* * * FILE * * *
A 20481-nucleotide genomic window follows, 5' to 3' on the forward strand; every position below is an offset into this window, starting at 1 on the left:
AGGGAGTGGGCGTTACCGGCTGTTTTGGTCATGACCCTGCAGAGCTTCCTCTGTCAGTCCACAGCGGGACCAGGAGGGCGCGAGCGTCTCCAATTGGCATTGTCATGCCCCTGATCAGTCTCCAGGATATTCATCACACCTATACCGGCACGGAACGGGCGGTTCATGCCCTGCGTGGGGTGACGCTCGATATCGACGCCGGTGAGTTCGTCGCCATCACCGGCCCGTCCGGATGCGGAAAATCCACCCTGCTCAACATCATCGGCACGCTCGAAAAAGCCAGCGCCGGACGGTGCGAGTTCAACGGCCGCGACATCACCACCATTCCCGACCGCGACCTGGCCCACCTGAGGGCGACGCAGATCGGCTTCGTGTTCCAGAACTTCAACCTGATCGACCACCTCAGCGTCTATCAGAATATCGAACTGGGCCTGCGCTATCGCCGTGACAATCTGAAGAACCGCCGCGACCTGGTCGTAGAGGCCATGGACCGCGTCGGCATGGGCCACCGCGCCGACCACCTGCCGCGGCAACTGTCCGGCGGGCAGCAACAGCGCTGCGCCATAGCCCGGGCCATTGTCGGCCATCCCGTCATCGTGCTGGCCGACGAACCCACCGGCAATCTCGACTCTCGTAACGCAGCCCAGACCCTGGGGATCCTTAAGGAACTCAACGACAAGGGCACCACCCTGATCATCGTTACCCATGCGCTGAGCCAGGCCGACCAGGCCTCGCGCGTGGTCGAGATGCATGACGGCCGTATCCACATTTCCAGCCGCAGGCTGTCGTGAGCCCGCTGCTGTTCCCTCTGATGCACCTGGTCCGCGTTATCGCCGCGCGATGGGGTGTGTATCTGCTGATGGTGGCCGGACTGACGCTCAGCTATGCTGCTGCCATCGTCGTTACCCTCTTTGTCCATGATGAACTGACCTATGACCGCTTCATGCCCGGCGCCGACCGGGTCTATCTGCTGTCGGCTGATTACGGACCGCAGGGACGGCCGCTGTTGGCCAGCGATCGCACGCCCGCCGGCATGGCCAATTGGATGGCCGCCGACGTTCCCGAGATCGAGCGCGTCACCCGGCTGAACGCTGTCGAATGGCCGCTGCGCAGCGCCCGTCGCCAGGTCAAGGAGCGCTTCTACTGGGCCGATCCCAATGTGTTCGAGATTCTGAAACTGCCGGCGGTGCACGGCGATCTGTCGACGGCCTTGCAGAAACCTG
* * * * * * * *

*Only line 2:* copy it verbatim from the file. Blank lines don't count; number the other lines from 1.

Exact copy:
AGGGAGTGGGCGTTACCGGCTGTTTTGGTCATGACCCTGCAGAGCTTCCTCTGTCAGTCCACAGCGGGACCAGGAGGGCGCGAGCGTCTCCAATTGGCATTGTCATGCCCCTGATCAGTCTCCAGGATATTCATCACACCTATACCGGCACGGAACGGGCGGTTCATGCCCTGCGTGGGGTGACGCTCGATATCGACGCCGGTGAGTTCGTCGCCATCACCGGCCCGTCCGGATGCGGAAAATCCACCCTGCTCAACATCATCGGCACGCTCGAAAAAGCCAGCGCCGGACGGTGCGAGTTCAACGGCCGCGACATCACCACCATTCCCGACCGCGACCTGGCCCACCTGAGGGCGACGCAGATCGGCTTCGTGTTCCAGAACTTCAACCTGATCGACCACCTCAGCGTCTATCAGAATATCGAACTGGGCCTGCGCTATCGCCGTGACAATCTGAAGAACCGCCGCGACCTGGTCGTAGAGGCCATGGACCGCGTCGGCATGGGCCACCGCGCCGACCACCTGCCGCGGCAACTGTCCGGCGGGCAGCAACAGCGCTGCGCCATAGCCCGGGCCATTGTCGGCCATCCCGTCATCGTGCTGGCCGACGAACCCACCGGCAATCTCGACTCTCGTAACGCAGCCCAGACCCTGGGGATCCTTAAGGAACTCAACGACAAGGGCACCACCCTGATCATCGTTACCCATGCGCTGAGCCAGGCCGACCAGGCCTCGCGCGTGGTCGAGATGCATGACGGCCGTATCCACATTTCCAGCCGCAGGCTGTCGTGAGCCCGCTGCTGTTCCCTCTGATGCACCTGGTCCGCGTTATCGCCGCGCGATGGGGTGTGTATCTGCTGATGGTGGCCGGACTGACGCTCAGCTATGCTGCTGCCATCGTCGTTACCCTCTTTGTCCATGATGAACTGACCTATGACCGCTTCATGCCCGGCGCCGACCGGGTCTATCTGCTGTCGGCTGATTACGGACCGCAGGGACGGCCGCTGTTGGCCAGCGATCGCACGCCCGCCGGCATGGCCAATTGGATGGCCGCCGACGTTCCCGAGATCGAGCGCGTCACCCGGCTGAACGCTGTCGAATGGCCGCTGCGCAGCGCCCGTCGCCAGGTCAAGGAGCGCTTCTACTGGGCCGATCCCAATGTGTTCGAGATTCTGAAACTGCCGGCGGTGCACGGCGATCTGTCGACGGCCTTGCAGAAACCTG